Jean Twenge, a San Diego State University faculty member who received her Ph.D. in personality psychology at the University of Michigan in 1998, recently came out with a book entitled, Generation Me: Why Today's Young Americans Are More Confident, Assertive, Entitled -- and More Miserable Than Ever Before (2006, Free Press).
Jean has developed a very successful line of research where, for whatever personality trait she happens to be studying at a given time (e.g., assertiveness or anxiety), she tracks down all available studies where the same questionnaire measure of the trait has been administered to college students, in articles published over the past three or four decades. With the measurement instrument and population (college students) held constant over time, she can thus uncover generational change in the traits she studies. The book reports the results of these investigations, non-technically for a general audience.
To glean all the needed research articles and reports, Jean has had to spend great amounts of time in libraries, which she writes about in a blended humorous-acerbic style. Much of her searching was, of course, done in the UM's Harlan Hatcher Graduate Library, which she describes as:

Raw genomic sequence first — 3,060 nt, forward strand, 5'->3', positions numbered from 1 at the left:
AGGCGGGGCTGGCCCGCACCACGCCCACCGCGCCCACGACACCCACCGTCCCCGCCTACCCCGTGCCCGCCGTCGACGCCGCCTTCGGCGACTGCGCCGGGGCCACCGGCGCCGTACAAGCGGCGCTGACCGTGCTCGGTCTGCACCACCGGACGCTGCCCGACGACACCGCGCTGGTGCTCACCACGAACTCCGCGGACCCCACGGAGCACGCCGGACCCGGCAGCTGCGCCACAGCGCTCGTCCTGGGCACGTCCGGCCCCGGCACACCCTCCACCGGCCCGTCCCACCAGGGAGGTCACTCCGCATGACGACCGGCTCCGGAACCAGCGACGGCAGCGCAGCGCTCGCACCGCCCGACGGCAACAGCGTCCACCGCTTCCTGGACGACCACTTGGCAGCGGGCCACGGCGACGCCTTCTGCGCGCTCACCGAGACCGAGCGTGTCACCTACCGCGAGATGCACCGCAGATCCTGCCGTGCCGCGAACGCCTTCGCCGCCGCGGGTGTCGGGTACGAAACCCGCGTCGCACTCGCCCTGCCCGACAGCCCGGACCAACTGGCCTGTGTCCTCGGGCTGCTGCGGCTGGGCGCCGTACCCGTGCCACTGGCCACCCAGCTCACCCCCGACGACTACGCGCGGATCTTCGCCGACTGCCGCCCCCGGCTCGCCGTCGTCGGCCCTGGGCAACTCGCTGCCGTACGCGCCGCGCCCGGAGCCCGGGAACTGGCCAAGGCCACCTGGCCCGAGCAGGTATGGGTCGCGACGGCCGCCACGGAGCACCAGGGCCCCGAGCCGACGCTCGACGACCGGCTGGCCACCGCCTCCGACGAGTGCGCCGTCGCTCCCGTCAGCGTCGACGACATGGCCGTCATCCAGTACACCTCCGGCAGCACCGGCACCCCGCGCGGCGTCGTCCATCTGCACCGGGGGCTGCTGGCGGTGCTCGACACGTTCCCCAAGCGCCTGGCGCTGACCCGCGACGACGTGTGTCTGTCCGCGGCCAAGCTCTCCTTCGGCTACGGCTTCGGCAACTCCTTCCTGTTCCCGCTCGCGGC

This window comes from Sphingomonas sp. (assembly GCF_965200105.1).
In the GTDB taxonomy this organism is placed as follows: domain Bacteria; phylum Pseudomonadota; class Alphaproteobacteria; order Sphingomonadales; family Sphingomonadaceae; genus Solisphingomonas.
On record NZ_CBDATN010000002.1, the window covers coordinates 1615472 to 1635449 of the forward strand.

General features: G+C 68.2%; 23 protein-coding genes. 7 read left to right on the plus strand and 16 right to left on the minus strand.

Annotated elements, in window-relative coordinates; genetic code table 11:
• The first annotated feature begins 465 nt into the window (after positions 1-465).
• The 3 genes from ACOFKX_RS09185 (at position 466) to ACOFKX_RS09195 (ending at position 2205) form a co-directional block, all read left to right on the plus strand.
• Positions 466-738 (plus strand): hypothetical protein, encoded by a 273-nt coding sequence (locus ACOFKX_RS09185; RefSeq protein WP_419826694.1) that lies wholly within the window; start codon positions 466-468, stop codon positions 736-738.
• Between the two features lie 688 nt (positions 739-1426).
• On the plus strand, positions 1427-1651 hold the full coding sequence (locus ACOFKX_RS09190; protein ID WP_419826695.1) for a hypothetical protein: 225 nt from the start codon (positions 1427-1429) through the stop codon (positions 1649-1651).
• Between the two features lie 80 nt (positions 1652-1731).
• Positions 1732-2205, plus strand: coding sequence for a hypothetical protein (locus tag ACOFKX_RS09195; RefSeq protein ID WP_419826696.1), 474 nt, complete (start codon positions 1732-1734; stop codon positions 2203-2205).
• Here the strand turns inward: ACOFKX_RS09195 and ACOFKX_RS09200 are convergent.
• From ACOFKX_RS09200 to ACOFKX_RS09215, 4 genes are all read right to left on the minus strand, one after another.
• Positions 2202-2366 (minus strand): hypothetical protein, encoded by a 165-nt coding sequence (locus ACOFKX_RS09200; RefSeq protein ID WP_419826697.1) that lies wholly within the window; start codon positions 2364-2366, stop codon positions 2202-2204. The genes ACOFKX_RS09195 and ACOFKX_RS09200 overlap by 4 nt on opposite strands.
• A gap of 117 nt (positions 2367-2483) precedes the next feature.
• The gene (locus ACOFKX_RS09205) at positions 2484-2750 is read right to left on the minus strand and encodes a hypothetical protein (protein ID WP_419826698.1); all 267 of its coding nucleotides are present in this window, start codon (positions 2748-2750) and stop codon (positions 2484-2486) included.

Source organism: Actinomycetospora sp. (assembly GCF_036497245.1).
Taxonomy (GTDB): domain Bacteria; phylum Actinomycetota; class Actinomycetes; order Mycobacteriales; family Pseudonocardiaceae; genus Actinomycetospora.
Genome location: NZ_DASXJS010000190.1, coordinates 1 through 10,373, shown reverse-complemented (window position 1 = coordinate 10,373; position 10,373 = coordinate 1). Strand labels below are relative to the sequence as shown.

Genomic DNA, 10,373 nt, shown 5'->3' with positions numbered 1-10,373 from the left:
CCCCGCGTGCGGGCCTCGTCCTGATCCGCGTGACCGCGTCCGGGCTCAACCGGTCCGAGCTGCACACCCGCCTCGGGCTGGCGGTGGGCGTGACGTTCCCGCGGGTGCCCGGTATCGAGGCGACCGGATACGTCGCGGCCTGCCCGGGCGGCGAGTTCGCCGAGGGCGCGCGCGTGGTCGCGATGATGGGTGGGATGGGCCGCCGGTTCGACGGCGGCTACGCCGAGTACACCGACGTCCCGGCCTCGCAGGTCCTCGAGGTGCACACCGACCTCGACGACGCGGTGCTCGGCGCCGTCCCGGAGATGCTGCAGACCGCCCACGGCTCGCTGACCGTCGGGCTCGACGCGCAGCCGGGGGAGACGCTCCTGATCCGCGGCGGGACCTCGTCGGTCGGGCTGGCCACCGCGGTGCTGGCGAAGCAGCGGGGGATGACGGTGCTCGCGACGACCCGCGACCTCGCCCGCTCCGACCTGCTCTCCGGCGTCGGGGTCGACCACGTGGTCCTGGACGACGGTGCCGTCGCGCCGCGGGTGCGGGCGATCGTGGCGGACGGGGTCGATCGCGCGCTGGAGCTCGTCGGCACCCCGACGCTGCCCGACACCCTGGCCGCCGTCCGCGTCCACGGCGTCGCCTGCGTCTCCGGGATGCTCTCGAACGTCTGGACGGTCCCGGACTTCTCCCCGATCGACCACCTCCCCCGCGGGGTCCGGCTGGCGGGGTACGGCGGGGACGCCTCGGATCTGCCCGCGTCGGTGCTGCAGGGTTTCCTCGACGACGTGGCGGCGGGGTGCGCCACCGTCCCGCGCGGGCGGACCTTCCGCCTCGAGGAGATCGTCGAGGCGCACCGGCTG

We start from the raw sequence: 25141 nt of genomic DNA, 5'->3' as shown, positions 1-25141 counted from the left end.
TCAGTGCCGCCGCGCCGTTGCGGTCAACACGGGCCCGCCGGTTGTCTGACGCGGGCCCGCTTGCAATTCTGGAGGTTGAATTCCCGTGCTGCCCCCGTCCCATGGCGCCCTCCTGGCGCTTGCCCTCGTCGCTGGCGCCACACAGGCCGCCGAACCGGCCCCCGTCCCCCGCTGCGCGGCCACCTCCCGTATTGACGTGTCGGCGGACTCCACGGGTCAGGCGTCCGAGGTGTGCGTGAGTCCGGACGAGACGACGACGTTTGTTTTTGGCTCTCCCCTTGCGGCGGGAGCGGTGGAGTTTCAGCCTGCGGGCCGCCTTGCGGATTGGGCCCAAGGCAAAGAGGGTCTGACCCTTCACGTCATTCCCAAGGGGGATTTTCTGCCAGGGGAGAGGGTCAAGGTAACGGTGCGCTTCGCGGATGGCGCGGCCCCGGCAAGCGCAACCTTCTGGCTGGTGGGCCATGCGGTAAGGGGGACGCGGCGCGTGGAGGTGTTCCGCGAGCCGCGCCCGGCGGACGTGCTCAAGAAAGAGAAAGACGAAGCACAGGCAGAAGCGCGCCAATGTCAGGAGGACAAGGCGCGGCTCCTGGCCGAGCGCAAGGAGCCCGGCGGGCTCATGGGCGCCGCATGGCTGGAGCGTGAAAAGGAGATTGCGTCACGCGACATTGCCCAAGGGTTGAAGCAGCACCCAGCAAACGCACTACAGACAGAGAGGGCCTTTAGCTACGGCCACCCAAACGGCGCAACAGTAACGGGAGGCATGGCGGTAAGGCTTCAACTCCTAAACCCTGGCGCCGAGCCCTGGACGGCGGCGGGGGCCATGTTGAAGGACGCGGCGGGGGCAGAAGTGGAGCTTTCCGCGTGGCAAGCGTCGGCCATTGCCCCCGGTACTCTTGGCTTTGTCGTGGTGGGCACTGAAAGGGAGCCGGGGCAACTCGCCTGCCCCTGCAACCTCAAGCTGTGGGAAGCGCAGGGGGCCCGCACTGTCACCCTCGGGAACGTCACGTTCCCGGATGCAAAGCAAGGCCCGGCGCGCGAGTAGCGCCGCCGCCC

...a building so vast and confusing that red and yellow lines are painted on the stone floor to help people find the exits. The university had added on to the library in 1970, smushing two buildings of different styles and floor heights together with limited access between the two. The older building ended up with floors like "4A" ... connected by narrow, apparently randomly placed staircases.... (p. 13).
To the right is a picture I took of the graduate library during one of my visits to Ann Arbor in recent years.
Jean also writes, in places, with a feisty, earthy style, referring to one particular media report about marriage trends as "unmitigated crap" (p. 200).
Her research on today's young people meshes well with one of my own areas of research, the study of "Emerging Adulthood," a life stage in between adolescence and full-fledged adulthood. Beyond our somewhat overlapping research interests and receipt of Ph.D.'s from the University of Michigan (me almost a decade earlier), Jean and my career trajectories, in fact, have a number of parallels. While it's not exactly the Lincoln-Kennedy Coincidence, consider the following:
Jean grew up in Texas and is a faculty member at a university in California. I grew up in California and am a faculty member at a university in Texas.
Also, we each did post-docs in rustbelt industrial cities off of Lake Erie, Jean in Cleveland, and me in Buffalo.
And both of our first names have four letters, and end in "an"!